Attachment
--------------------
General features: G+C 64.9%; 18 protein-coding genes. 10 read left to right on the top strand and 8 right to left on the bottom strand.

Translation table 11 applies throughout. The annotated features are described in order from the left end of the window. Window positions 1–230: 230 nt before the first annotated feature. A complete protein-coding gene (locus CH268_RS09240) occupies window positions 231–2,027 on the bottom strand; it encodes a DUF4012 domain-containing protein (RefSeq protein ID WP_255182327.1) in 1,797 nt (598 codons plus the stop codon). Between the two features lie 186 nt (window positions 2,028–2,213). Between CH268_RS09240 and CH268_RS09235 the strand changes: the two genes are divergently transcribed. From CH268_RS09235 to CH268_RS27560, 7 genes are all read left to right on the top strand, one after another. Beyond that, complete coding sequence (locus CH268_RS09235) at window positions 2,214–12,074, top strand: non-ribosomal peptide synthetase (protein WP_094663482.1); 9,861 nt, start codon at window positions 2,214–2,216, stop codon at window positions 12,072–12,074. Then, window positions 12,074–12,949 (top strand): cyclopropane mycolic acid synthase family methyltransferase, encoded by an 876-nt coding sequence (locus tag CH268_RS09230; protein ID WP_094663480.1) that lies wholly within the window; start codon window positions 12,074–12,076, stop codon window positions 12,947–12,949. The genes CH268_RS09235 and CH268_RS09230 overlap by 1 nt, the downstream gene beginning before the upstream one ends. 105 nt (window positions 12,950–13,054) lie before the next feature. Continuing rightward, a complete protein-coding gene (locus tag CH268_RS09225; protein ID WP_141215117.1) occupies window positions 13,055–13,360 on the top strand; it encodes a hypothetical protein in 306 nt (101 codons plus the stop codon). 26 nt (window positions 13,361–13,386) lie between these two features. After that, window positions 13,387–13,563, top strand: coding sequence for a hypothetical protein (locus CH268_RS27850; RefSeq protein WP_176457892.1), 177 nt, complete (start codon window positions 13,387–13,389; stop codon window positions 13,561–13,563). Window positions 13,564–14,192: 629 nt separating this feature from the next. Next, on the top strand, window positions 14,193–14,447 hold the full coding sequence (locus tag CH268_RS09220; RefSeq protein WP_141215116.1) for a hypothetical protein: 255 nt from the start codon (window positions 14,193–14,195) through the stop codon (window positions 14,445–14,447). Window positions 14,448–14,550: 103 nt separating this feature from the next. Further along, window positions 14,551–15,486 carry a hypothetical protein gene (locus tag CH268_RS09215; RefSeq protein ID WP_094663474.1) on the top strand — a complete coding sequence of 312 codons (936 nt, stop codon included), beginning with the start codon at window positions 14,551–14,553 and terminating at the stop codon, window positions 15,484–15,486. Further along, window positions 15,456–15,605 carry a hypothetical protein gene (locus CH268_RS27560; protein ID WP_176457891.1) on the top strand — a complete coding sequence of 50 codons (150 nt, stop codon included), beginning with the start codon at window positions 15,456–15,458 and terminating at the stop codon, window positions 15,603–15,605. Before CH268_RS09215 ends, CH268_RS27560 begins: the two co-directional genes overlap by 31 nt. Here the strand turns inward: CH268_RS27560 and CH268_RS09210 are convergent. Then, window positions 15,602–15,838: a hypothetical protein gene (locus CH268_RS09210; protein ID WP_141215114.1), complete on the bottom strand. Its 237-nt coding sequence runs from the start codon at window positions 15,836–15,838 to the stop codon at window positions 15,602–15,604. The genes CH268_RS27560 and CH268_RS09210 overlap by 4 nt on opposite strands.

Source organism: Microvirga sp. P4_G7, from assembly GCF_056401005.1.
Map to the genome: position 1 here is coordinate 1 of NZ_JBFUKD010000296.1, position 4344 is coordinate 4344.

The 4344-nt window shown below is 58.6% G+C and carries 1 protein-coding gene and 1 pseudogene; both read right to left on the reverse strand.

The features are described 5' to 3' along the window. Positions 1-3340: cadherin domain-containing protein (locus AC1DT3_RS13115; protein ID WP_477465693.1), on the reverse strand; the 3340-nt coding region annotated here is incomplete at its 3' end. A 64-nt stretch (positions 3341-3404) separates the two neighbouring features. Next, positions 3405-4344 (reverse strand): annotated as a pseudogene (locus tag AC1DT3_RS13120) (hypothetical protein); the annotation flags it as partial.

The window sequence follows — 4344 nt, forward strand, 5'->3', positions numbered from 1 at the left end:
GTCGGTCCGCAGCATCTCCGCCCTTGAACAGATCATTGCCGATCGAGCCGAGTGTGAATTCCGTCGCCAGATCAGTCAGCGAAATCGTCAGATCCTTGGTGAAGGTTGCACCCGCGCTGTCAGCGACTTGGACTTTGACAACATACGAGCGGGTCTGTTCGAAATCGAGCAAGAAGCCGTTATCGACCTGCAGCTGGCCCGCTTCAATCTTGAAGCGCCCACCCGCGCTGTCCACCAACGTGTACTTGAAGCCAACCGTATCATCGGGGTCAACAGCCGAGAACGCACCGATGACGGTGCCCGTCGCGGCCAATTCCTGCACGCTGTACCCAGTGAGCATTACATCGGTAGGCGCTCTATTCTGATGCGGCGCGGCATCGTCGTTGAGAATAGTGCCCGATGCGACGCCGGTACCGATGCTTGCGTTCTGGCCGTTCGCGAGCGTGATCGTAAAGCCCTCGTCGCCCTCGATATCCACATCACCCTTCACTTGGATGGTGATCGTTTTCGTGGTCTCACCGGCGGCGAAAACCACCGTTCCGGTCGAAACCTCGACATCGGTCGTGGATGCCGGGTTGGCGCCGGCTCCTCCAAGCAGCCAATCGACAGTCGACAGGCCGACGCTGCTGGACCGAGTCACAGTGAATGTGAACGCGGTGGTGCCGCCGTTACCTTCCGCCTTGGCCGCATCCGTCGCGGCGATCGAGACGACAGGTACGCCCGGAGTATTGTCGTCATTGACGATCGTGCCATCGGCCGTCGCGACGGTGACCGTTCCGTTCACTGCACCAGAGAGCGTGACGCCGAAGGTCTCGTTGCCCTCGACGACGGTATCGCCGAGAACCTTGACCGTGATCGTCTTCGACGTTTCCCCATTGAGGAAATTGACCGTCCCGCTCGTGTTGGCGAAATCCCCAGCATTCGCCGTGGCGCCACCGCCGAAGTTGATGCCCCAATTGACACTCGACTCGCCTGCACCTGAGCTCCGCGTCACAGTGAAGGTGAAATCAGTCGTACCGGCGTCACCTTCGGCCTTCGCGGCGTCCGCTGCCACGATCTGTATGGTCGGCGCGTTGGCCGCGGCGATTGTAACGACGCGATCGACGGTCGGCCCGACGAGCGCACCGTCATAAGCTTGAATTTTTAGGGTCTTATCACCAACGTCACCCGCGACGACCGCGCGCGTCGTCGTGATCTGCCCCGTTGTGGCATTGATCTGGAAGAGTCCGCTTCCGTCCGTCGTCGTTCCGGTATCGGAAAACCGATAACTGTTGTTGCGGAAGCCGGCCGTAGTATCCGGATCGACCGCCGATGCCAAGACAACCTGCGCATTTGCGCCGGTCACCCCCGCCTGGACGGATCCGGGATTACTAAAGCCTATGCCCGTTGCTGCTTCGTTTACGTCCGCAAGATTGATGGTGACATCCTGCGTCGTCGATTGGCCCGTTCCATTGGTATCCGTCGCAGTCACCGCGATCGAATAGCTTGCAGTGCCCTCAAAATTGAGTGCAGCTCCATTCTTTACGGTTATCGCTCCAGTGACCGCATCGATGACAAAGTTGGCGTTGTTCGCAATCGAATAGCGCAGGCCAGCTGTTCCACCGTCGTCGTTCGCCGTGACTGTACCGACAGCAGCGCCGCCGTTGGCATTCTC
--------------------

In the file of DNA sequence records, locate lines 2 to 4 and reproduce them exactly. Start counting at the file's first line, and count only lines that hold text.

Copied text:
Translation table 11 applies throughout. The annotated features are described in order from the left end of the window. Window positions 1–230: 230 nt before the first annotated feature. A complete protein-coding gene (locus CH268_RS09240) occupies window positions 231–2,027 on the bottom strand; it encodes a DUF4012 domain-containing protein (RefSeq protein ID WP_255182327.1) in 1,797 nt (598 codons plus the stop codon). Between the two features lie 186 nt (window positions 2,028–2,213). Between CH268_RS09240 and CH268_RS09235 the strand changes: the two genes are divergently transcribed. From CH268_RS09235 to CH268_RS27560, 7 genes are all read left to right on the top strand, one after another. Beyond that, complete coding sequence (locus CH268_RS09235) at window positions 2,214–12,074, top strand: non-ribosomal peptide synthetase (protein WP_094663482.1); 9,861 nt, start codon at window positions 2,214–2,216, stop codon at window positions 12,072–12,074. Then, window positions 12,074–12,949 (top strand): cyclopropane mycolic acid synthase family methyltransferase, encoded by an 876-nt coding sequence (locus tag CH268_RS09230; protein ID WP_094663480.1) that lies wholly within the window; start codon window positions 12,074–12,076, stop codon window positions 12,947–12,949. The genes CH268_RS09235 and CH268_RS09230 overlap by 1 nt, the downstream gene beginning before the upstream one ends. 105 nt (window positions 12,950–13,054) lie before the next feature. Continuing rightward, a complete protein-coding gene (locus tag CH268_RS09225; protein ID WP_141215117.1) occupies window positions 13,055–13,360 on the top strand; it encodes a hypothetical protein in 306 nt (101 codons plus the stop codon). 26 nt (window positions 13,361–13,386) lie between these two features. After that, window positions 13,387–13,563, top strand: coding sequence for a hypothetical protein (locus CH268_RS27850; RefSeq protein WP_176457892.1), 177 nt, complete (start codon window positions 13,387–13,389; stop codon window positions 13,561–13,563). Window positions 13,564–14,192: 629 nt separating this feature from the next. Next, on the top strand, window positions 14,193–14,447 hold the full coding sequence (locus tag CH268_RS09220; RefSeq protein WP_141215116.1) for a hypothetical protein: 255 nt from the start codon (window positions 14,193–14,195) through the stop codon (window positions 14,445–14,447). Window positions 14,448–14,550: 103 nt separating this feature from the next. Further along, window positions 14,551–15,486 carry a hypothetical protein gene (locus tag CH268_RS09215; RefSeq protein ID WP_094663474.1) on the top strand — a complete coding sequence of 312 codons (936 nt, stop codon included), beginning with the start codon at window positions 14,551–14,553 and terminating at the stop codon, window positions 15,484–15,486. Further along, window positions 15,456–15,605 carry a hypothetical protein gene (locus CH268_RS27560; protein ID WP_176457891.1) on the top strand — a complete coding sequence of 50 codons (150 nt, stop codon included), beginning with the start codon at window positions 15,456–15,458 and terminating at the stop codon, window positions 15,603–15,605. Before CH268_RS09215 ends, CH268_RS27560 begins: the two co-directional genes overlap by 31 nt. Here the strand turns inward: CH268_RS27560 and CH268_RS09210 are convergent. Then, window positions 15,602–15,838: a hypothetical protein gene (locus CH268_RS09210; protein ID WP_141215114.1), complete on the bottom strand. Its 237-nt coding sequence runs from the start codon at window positions 15,836–15,838 to the stop codon at window positions 15,602–15,604. The genes CH268_RS27560 and CH268_RS09210 overlap by 4 nt on opposite strands.

Source organism: Microvirga sp. P4_G7, from assembly GCF_056401005.1.
Map to the genome: position 1 here is coordinate 1 of NZ_JBFUKD010000296.1, position 4344 is coordinate 4344.